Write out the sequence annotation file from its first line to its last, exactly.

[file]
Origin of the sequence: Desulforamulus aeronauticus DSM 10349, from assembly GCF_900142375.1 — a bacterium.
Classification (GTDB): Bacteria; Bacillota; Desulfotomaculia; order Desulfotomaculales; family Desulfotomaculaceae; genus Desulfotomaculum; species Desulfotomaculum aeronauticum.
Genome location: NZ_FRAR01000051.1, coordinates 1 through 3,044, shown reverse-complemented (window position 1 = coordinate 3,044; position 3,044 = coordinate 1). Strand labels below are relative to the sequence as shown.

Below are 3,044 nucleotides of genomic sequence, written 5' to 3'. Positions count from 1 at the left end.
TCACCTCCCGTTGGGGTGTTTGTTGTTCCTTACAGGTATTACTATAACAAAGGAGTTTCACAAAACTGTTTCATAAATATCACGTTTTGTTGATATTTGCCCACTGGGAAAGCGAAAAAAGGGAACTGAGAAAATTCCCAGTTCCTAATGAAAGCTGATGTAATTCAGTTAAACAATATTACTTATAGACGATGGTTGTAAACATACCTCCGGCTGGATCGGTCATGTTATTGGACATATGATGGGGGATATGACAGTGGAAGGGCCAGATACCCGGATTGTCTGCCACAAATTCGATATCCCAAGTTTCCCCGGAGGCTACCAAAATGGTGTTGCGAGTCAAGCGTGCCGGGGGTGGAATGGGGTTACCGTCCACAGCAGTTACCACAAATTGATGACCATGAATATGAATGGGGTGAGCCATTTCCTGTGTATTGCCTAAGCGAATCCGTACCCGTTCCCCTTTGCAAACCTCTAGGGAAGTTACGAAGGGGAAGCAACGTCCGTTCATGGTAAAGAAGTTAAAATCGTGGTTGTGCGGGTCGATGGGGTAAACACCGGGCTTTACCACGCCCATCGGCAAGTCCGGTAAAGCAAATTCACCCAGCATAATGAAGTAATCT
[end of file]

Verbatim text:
Origin of the sequence: Desulforamulus aeronauticus DSM 10349, from assembly GCF_900142375.1 — a bacterium.
Classification (GTDB): Bacteria; Bacillota; Desulfotomaculia; order Desulfotomaculales; family Desulfotomaculaceae; genus Desulfotomaculum; species Desulfotomaculum aeronauticum.
Genome location: NZ_FRAR01000051.1, coordinates 1 through 3,044, shown reverse-complemented (window position 1 = coordinate 3,044; position 3,044 = coordinate 1). Strand labels below are relative to the sequence as shown.

Below are 3,044 nucleotides of genomic sequence, written 5' to 3'. Positions count from 1 at the left end.
TCACCTCCCGTTGGGGTGTTTGTTGTTCCTTACAGGTATTACTATAACAAAGGAGTTTCACAAAACTGTTTCATAAATATCACGTTTTGTTGATATTTGCCCACTGGGAAAGCGAAAAAAGGGAACTGAGAAAATTCCCAGTTCCTAATGAAAGCTGATGTAATTCAGTTAAACAATATTACTTATAGACGATGGTTGTAAACATACCTCCGGCTGGATCGGTCATGTTATTGGACATATGATGGGGGATATGACAGTGGAAGGGCCAGATACCCGGATTGTCTGCCACAAATTCGATATCCCAAGTTTCCCCGGAGGCTACCAAAATGGTGTTGCGAGTCAAGCGTGCCGGGGGTGGAATGGGGTTACCGTCCACAGCAGTTACCACAAATTGATGACCATGAATATGAATGGGGTGAGCCATTTCCTGTGTATTGCCTAAGCGAATCCGTACCCGTTCCCCTTTGCAAACCTCTAGGGAAGTTACGAAGGGGAAGCAACGTCCGTTCATGGTAAAGAAGTTAAAATCGTGGTTGTGCGGGTCGATGGGGTAAACACCGGGCTTTACCACGCCCATCGGCAAGTCCGGTAAAGCAAATTCACCCAGCATAATGAAGTAATCT